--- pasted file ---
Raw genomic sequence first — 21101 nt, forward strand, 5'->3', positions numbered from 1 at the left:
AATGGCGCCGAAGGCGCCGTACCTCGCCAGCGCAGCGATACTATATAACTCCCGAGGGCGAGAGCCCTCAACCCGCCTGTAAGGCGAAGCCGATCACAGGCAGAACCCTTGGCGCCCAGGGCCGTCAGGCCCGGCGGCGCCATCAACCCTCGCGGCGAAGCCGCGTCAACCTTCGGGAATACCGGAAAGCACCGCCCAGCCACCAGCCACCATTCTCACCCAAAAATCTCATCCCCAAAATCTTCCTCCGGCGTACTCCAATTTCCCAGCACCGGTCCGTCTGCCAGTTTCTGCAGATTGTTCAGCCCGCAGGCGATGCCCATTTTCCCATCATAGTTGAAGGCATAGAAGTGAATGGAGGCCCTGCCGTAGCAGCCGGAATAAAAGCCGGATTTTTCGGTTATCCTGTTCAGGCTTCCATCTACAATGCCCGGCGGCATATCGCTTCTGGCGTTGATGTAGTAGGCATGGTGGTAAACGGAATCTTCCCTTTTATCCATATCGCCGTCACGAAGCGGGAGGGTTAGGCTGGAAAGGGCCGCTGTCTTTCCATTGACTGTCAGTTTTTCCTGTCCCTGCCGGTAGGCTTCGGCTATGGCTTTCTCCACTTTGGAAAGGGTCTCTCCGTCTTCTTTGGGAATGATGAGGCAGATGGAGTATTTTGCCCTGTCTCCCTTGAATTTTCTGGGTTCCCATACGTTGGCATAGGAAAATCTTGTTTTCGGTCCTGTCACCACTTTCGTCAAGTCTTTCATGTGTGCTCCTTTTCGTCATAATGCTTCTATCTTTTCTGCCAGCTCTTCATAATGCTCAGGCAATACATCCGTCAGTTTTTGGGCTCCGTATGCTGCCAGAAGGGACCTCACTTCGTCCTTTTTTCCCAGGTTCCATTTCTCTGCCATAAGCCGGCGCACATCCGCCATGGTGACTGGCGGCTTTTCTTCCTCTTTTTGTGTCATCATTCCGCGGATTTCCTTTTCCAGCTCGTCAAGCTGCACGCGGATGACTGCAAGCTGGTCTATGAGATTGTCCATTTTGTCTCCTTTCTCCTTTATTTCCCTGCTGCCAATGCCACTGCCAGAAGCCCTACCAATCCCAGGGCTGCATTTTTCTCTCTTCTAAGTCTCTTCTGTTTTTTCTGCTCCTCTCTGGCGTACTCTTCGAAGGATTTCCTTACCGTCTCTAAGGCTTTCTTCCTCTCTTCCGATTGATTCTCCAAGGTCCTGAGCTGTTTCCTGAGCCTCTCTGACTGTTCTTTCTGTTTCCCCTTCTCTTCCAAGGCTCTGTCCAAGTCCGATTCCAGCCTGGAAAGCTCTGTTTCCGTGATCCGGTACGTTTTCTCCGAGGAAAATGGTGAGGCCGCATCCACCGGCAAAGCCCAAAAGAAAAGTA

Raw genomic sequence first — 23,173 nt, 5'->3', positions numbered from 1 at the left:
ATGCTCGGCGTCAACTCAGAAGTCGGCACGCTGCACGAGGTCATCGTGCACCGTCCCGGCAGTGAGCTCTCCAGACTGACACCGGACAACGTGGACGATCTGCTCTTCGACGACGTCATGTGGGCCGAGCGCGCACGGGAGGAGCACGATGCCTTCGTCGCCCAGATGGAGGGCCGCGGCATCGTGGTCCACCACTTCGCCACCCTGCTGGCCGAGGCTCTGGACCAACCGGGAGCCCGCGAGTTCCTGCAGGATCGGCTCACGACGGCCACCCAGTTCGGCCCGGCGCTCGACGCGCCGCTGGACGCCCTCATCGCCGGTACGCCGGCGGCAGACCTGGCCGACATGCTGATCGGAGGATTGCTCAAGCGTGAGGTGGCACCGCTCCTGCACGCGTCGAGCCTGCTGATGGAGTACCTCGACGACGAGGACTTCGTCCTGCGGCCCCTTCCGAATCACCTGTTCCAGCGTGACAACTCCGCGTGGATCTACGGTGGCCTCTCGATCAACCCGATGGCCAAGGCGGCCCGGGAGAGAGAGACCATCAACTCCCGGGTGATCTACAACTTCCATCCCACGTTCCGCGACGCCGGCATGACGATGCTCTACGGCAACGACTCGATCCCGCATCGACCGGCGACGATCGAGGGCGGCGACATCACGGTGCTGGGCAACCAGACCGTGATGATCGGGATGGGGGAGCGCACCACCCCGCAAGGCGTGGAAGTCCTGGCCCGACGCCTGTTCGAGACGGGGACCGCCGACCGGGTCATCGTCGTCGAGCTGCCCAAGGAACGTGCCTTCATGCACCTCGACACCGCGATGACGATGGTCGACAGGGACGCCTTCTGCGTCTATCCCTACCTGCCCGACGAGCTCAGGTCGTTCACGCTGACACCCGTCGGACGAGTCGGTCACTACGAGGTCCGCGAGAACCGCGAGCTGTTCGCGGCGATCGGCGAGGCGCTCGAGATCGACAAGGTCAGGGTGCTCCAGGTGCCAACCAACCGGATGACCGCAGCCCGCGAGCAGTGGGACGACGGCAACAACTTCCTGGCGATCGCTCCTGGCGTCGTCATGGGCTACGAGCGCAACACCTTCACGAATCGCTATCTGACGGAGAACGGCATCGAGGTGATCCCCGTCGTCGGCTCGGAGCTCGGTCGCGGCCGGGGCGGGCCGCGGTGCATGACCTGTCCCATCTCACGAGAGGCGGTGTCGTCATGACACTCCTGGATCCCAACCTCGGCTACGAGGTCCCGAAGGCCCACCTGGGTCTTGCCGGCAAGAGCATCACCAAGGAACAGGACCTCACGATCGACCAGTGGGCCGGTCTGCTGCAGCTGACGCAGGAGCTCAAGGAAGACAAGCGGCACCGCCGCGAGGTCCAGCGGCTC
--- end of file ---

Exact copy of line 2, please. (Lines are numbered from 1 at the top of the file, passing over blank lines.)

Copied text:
AATGGCGCCGAAGGCGCCGTACCTCGCCAGCGCAGCGATACTATATAACTCCCGAGGGCGAGAGCCCTCAACCCGCCTGTAAGGCGAAGCCGATCACAGGCAGAACCCTTGGCGCCCAGGGCCGTCAGGCCCGGCGGCGCCATCAACCCTCGCGGCGAAGCCGCGTCAACCTTCGGGAATACCGGAAAGCACCGCCCAGCCACCAGCCACCATTCTCACCCAAAAATCTCATCCCCAAAATCTTCCTCCGGCGTACTCCAATTTCCCAGCACCGGTCCGTCTGCCAGTTTCTGCAGATTGTTCAGCCCGCAGGCGATGCCCATTTTCCCATCATAGTTGAAGGCATAGAAGTGAATGGAGGCCCTGCCGTAGCAGCCGGAATAAAAGCCGGATTTTTCGGTTATCCTGTTCAGGCTTCCATCTACAATGCCCGGCGGCATATCGCTTCTGGCGTTGATGTAGTAGGCATGGTGGTAAACGGAATCTTCCCTTTTATCCATATCGCCGTCACGAAGCGGGAGGGTTAGGCTGGAAAGGGCCGCTGTCTTTCCATTGACTGTCAGTTTTTCCTGTCCCTGCCGGTAGGCTTCGGCTATGGCTTTCTCCACTTTGGAAAGGGTCTCTCCGTCTTCTTTGGGAATGATGAGGCAGATGGAGTATTTTGCCCTGTCTCCCTTGAATTTTCTGGGTTCCCATACGTTGGCATAGGAAAATCTTGTTTTCGGTCCTGTCACCACTTTCGTCAAGTCTTTCATGTGTGCTCCTTTTCGTCATAATGCTTCTATCTTTTCTGCCAGCTCTTCATAATGCTCAGGCAATACATCCGTCAGTTTTTGGGCTCCGTATGCTGCCAGAAGGGACCTCACTTCGTCCTTTTTTCCCAGGTTCCATTTCTCTGCCATAAGCCGGCGCACATCCGCCATGGTGACTGGCGGCTTTTCTTCCTCTTTTTGTGTCATCATTCCGCGGATTTCCTTTTCCAGCTCGTCAAGCTGCACGCGGATGACTGCAAGCTGGTCTATGAGATTGTCCATTTTGTCTCCTTTCTCCTTTATTTCCCTGCTGCCAATGCCACTGCCAGAAGCCCTACCAATCCCAGGGCTGCATTTTTCTCTCTTCTAAGTCTCTTCTGTTTTTTCTGCTCCTCTCTGGCGTACTCTTCGAAGGATTTCCTTACCGTCTCTAAGGCTTTCTTCCTCTCTTCCGATTGATTCTCCAAGGTCCTGAGCTGTTTCCTGAGCCTCTCTGACTGTTCTTTCTGTTTCCCCTTCTCTTCCAAGGCTCTGTCCAAGTCCGATTCCAGCCTGGAAAGCTCTGTTTCCGTGATCCGGTACGTTTTCTCCGAGGAAAATGGTGAGGCCGCATCCACCGGCAAAGCCCAAAAGAAAAGTA